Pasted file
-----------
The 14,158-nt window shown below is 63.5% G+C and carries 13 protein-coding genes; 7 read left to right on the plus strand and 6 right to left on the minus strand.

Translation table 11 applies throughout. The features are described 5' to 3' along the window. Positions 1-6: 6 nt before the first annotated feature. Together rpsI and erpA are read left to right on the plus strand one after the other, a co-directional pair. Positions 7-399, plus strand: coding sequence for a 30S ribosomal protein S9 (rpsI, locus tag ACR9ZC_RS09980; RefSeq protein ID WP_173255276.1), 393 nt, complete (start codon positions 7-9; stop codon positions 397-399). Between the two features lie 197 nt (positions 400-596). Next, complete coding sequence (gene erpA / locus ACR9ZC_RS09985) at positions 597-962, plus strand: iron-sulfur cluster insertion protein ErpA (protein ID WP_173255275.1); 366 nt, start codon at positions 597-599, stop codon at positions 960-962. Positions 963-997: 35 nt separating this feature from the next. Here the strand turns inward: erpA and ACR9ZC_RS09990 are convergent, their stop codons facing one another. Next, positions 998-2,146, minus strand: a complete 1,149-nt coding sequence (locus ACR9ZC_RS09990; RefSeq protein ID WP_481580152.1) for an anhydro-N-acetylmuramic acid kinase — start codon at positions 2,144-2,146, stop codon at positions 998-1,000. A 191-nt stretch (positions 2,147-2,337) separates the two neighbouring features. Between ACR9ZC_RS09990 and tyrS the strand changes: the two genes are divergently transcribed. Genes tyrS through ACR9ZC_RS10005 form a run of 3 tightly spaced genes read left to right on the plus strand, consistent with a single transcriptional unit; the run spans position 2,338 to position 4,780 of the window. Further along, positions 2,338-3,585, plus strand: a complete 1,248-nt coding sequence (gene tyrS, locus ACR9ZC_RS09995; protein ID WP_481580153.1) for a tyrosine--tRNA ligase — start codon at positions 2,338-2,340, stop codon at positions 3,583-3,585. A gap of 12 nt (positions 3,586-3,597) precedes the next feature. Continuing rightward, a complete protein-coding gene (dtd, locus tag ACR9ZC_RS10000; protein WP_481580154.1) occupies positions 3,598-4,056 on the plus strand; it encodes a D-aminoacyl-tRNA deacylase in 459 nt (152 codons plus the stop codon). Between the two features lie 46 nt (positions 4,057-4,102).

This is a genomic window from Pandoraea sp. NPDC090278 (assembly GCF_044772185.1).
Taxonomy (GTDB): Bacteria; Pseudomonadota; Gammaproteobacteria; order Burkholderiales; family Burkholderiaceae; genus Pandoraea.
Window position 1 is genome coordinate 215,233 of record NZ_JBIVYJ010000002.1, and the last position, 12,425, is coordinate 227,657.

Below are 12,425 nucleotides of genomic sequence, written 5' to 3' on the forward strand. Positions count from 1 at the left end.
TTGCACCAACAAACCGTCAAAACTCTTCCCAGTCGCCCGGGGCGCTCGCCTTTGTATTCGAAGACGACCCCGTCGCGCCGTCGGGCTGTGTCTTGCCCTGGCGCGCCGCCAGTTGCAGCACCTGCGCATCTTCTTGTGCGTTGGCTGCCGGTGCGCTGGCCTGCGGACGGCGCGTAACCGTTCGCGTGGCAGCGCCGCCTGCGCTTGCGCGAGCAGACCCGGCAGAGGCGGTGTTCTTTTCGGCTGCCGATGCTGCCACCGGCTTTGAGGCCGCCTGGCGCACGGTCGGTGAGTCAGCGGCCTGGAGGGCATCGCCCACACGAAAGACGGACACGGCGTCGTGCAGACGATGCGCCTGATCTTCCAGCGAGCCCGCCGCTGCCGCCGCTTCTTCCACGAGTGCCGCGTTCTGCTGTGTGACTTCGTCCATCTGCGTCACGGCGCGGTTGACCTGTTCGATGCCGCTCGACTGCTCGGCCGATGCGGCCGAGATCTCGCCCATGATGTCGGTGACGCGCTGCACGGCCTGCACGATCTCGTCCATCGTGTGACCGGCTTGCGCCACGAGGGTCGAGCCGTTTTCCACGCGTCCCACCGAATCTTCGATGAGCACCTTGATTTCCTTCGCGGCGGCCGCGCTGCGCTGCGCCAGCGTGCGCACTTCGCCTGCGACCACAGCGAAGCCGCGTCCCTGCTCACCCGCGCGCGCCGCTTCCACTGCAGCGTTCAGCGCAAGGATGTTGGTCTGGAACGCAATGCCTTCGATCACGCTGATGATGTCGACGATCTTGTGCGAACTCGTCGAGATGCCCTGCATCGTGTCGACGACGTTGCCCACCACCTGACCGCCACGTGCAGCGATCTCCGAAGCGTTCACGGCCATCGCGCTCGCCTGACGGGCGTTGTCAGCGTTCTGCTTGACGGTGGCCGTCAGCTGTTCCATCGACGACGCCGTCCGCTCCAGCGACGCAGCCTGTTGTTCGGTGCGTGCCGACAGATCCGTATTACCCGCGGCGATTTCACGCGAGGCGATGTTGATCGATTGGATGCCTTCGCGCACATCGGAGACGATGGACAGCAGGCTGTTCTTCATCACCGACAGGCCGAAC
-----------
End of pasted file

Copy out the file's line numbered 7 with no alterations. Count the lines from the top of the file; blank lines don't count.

TTGCACCAACAAACCGTCAAAACTCTTCCCAGTCGCCCGGGGCGCTCGCCTTTGTATTCGAAGACGACCCCGTCGCGCCGTCGGGCTGTGTCTTGCCCTGGCGCGCCGCCAGTTGCAGCACCTGCGCATCTTCTTGTGCGTTGGCTGCCGGTGCGCTGGCCTGCGGACGGCGCGTAACCGTTCGCGTGGCAGCGCCGCCTGCGCTTGCGCGAGCAGACCCGGCAGAGGCGGTGTTCTTTTCGGCTGCCGATGCTGCCACCGGCTTTGAGGCCGCCTGGCGCACGGTCGGTGAGTCAGCGGCCTGGAGGGCATCGCCCACACGAAAGACGGACACGGCGTCGTGCAGACGATGCGCCTGATCTTCCAGCGAGCCCGCCGCTGCCGCCGCTTCTTCCACGAGTGCCGCGTTCTGCTGTGTGACTTCGTCCATCTGCGTCACGGCGCGGTTGACCTGTTCGATGCCGCTCGACTGCTCGGCCGATGCGGCCGAGATCTCGCCCATGATGTCGGTGACGCGCTGCACGGCCTGCACGATCTCGTCCATCGTGTGACCGGCTTGCGCCACGAGGGTCGAGCCGTTTTCCACGCGTCCCACCGAATCTTCGATGAGCACCTTGATTTCCTTCGCGGCGGCCGCGCTGCGCTGCGCCAGCGTGCGCACTTCGCCTGCGACCACAGCGAAGCCGCGTCCCTGCTCACCCGCGCGCGCCGCTTCCACTGCAGCGTTCAGCGCAAGGATGTTGGTCTGGAACGCAATGCCTTCGATCACGCTGATGATGTCGACGATCTTGTGCGAACTCGTCGAGATGCCCTGCATCGTGTCGACGACGTTGCCCACCACCTGACCGCCACGTGCAGCGATCTCCGAAGCGTTCACGGCCATCGCGCTCGCCTGACGGGCGTTGTCAGCGTTCTGCTTGACGGTGGCCGTCAGCTGTTCCATCGACGACGCCGTCCGCTCCAGCGACGCAGCCTGTTGTTCGGTGCGTGCCGACAGATCCGTATTACCCGCGGCGATTTCACGCGAGGCGATGTTGATCGATTGGATGCCTTCGCGCACATCGGAGACGATGGACAGCAGGCTGTTCTTCATCACCGACAGGCCGAAC